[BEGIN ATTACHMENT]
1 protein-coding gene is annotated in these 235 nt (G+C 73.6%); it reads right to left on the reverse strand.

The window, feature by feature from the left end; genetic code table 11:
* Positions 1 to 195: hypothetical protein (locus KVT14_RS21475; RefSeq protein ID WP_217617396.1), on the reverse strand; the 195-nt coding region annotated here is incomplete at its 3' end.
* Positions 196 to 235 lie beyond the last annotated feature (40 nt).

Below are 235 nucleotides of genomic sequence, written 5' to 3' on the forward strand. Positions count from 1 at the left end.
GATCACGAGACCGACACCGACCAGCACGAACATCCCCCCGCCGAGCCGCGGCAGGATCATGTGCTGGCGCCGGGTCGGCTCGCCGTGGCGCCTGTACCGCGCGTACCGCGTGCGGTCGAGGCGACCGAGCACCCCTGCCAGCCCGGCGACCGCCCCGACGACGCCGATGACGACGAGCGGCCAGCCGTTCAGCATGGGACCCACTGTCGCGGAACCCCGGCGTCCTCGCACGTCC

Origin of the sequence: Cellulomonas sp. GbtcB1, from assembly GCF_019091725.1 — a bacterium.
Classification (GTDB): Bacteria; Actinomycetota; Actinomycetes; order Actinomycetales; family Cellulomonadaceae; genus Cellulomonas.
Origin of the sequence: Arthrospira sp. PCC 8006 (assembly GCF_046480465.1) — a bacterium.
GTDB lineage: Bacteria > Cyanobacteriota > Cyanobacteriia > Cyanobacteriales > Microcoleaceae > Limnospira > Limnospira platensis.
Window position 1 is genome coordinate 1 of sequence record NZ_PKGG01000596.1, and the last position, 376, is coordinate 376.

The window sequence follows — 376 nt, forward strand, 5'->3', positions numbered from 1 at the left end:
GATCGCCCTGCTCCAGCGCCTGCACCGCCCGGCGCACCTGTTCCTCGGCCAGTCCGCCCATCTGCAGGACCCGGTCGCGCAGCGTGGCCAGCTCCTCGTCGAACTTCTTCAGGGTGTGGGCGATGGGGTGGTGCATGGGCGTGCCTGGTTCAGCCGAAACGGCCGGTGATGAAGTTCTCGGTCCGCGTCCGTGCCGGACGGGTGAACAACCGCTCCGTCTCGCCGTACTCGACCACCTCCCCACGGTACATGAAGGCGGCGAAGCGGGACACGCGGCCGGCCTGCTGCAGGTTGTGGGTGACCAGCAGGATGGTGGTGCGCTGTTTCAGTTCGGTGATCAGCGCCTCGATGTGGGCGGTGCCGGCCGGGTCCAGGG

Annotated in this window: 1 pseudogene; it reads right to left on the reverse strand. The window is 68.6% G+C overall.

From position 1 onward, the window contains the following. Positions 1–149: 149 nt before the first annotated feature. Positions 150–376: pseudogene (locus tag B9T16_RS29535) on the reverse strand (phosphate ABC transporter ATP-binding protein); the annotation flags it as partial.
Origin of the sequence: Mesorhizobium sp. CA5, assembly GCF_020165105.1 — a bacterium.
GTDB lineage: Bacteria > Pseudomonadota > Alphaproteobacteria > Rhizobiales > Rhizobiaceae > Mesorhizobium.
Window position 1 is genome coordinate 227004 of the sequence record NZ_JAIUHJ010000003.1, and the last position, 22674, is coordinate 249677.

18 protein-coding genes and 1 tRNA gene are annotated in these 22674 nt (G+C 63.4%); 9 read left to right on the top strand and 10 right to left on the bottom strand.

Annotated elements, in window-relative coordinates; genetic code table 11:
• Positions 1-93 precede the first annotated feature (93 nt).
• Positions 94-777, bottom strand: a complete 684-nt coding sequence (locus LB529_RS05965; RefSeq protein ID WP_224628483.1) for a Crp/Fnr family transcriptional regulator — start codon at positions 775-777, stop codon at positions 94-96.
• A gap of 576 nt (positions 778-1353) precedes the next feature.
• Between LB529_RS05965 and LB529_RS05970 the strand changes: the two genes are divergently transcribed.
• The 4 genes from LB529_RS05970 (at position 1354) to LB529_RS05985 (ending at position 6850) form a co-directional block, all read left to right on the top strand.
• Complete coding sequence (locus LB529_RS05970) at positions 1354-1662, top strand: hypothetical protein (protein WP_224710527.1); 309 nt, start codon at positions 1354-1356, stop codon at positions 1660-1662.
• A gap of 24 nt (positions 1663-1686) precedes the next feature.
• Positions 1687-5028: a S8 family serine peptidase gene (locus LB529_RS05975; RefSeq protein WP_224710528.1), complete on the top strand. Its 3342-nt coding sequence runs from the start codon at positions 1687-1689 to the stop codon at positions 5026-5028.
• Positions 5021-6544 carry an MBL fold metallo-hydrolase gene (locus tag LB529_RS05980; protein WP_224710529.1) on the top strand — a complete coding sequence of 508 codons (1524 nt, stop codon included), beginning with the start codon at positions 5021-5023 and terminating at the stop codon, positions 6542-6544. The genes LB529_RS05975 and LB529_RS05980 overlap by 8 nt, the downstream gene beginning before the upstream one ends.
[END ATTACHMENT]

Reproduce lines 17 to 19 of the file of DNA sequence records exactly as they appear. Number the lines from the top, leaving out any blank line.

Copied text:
GTDB lineage: Bacteria > Pseudomonadota > Alphaproteobacteria > Rhizobiales > Rhizobiaceae > Mesorhizobium.
Window position 1 is genome coordinate 227004 of the sequence record NZ_JAIUHJ010000003.1, and the last position, 22674, is coordinate 249677.

18 protein-coding genes and 1 tRNA gene are annotated in these 22674 nt (G+C 63.4%); 9 read left to right on the top strand and 10 right to left on the bottom strand.